I’ve got to admit, I’m a bit of brat when it comes to quality accommodations, especially on my precious vacation. I’d rather save money eating peanut butter and jelly sandwiches just so I can blow it all on a decent place to rest. No, I don’t want to “Conch on In,” and there is nothing more annoying or distasteful to me than some cheesy motel-hotel bespeckled with expired sea creatures and fishing net decor. I want nice ambiance, good thread counts, and quality customer service.


Maybe it was the article in Conde Naste, or the fact that they have a nice website, but I kept coming back to Casa Morada. Owned by three women with hotel management experience, they’ve taken the time to construct an experience beyond just heads-in-beds. It’s not ridiculous, in other words, don’t expect a valet to polish your ass to a shimmering hue, but they do offer excellent customer service and plenty of attention to the little details. The rooms are well-styled with views of the water, beautiful landscaping, and there are a myriad of little things like complimentary breakfast, yoga, web access, bottles of water, movies, or even just a cool hand-delivered scented towel by the pool, to accentuate your personal enjoyment and help you get in the groove.

There is plenty to do if you need to DO something. Take advantage of their bocce court, sunset sails, snorkeling equipment, sea kayaks, and close proximity to all the restaurants and bars you would want to visit in Islamorada. If you want to leave there are several beautiful state parks close by, and I must admit I did end up driving down to Key West one day just to pay homage to Ernest Hemingway – it is approximately a 2-hour drive one way. But the other big thing you should do at Casa Morada is get picked up right at the property  for a charter fishing trip.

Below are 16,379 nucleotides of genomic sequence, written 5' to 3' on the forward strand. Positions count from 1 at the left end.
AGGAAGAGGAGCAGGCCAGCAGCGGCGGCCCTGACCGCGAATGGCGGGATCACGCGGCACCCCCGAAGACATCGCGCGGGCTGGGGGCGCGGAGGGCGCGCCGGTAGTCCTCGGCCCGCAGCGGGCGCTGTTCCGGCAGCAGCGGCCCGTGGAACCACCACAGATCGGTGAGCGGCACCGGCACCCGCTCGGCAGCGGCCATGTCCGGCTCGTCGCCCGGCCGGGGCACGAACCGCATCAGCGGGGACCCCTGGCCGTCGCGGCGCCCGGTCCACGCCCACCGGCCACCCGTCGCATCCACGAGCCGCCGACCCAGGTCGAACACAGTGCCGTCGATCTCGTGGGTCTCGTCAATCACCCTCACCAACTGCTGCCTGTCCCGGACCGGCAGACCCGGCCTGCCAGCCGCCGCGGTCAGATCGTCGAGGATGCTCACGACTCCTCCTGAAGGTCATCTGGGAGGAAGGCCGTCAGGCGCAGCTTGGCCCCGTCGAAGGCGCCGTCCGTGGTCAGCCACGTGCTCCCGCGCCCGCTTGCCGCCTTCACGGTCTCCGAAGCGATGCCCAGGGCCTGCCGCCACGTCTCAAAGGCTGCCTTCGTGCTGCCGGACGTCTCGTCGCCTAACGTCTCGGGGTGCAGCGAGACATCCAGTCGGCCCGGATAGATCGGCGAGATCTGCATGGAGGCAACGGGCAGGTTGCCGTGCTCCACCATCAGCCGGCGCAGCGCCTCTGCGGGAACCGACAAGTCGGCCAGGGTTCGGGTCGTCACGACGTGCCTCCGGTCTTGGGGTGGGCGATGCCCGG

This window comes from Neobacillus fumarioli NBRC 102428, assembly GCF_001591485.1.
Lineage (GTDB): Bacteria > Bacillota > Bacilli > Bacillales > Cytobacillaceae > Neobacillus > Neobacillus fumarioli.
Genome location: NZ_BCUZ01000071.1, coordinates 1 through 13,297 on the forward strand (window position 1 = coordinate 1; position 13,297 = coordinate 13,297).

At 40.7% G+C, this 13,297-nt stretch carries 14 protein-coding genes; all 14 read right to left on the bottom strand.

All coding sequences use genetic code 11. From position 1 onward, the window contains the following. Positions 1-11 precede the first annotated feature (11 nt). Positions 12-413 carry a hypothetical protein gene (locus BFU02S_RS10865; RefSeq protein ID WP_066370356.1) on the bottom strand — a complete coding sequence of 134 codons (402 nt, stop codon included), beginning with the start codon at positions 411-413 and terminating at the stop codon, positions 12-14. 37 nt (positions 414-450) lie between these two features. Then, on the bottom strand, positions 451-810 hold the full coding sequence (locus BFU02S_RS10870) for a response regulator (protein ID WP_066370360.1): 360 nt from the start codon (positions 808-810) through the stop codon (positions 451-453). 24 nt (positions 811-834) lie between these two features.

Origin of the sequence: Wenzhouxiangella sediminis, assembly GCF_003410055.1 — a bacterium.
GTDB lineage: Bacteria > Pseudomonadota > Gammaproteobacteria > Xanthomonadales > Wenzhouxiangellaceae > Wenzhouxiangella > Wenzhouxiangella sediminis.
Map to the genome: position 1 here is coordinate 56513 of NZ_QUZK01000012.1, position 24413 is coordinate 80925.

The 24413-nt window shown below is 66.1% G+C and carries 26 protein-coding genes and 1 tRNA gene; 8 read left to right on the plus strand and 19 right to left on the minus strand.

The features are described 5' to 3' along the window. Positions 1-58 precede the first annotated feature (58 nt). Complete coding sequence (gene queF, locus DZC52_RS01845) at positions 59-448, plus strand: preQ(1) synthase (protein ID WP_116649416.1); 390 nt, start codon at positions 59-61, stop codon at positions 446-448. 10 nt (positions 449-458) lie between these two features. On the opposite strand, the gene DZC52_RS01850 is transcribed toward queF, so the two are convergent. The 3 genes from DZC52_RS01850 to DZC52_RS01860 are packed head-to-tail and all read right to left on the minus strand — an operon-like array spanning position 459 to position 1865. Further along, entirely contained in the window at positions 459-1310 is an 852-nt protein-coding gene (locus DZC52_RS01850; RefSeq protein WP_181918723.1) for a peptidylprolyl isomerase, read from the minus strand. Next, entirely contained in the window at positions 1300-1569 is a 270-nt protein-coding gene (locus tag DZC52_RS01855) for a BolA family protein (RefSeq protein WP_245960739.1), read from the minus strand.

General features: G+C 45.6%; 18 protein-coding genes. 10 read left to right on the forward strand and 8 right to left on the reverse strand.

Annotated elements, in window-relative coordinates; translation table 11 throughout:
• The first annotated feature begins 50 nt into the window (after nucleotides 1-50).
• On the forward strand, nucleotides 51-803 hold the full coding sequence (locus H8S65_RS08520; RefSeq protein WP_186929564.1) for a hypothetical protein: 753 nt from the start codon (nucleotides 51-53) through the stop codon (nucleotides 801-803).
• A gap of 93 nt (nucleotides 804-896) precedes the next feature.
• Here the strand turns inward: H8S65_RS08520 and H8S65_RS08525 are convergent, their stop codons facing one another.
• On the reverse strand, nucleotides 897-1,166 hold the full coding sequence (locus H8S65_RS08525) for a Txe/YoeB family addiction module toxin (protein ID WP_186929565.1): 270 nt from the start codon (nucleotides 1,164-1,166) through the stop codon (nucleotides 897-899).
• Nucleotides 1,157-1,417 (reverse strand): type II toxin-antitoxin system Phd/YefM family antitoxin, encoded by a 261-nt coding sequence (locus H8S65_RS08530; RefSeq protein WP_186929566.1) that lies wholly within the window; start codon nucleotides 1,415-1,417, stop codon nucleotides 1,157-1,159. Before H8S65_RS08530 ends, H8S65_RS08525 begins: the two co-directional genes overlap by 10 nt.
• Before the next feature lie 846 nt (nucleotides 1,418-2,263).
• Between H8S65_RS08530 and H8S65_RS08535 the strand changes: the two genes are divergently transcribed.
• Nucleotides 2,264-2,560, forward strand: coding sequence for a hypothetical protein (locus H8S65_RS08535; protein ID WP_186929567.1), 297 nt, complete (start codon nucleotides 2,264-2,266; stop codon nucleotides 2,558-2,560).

Charter Fishing


November is an interesting time for the Keys when it comes to catching fish. Tarpon and Bonefish are pretty slow, but there are plenty of Red Fish and Snook to be had. Out beyond the reef the Sailfish are coming in to play, and there’s always the chance for a Dolphin. Just depends on what you’re interested in. For me, well, I grew up doing plenty of inshore fishing. It’s not that I don’t enjoy it, in fact, I look forward to going back down to the Keys to do just that. But for this trip it occurred to me that I had never before caught a Sailfish.

There are a lot of guides down in the Keys who run 40+ foot yachts with tuna towers. They do this so they can carry a crew and sight fish from overhead. The problem with this is you are going to pay around $1200/day plus any tips you decide to toss around. Beyond the expense, this route can be a little unnecessary unless you need to run really far offshore. What is so great about the Keys is that you don’t have to motor for miles to get into some really good offshore fishing.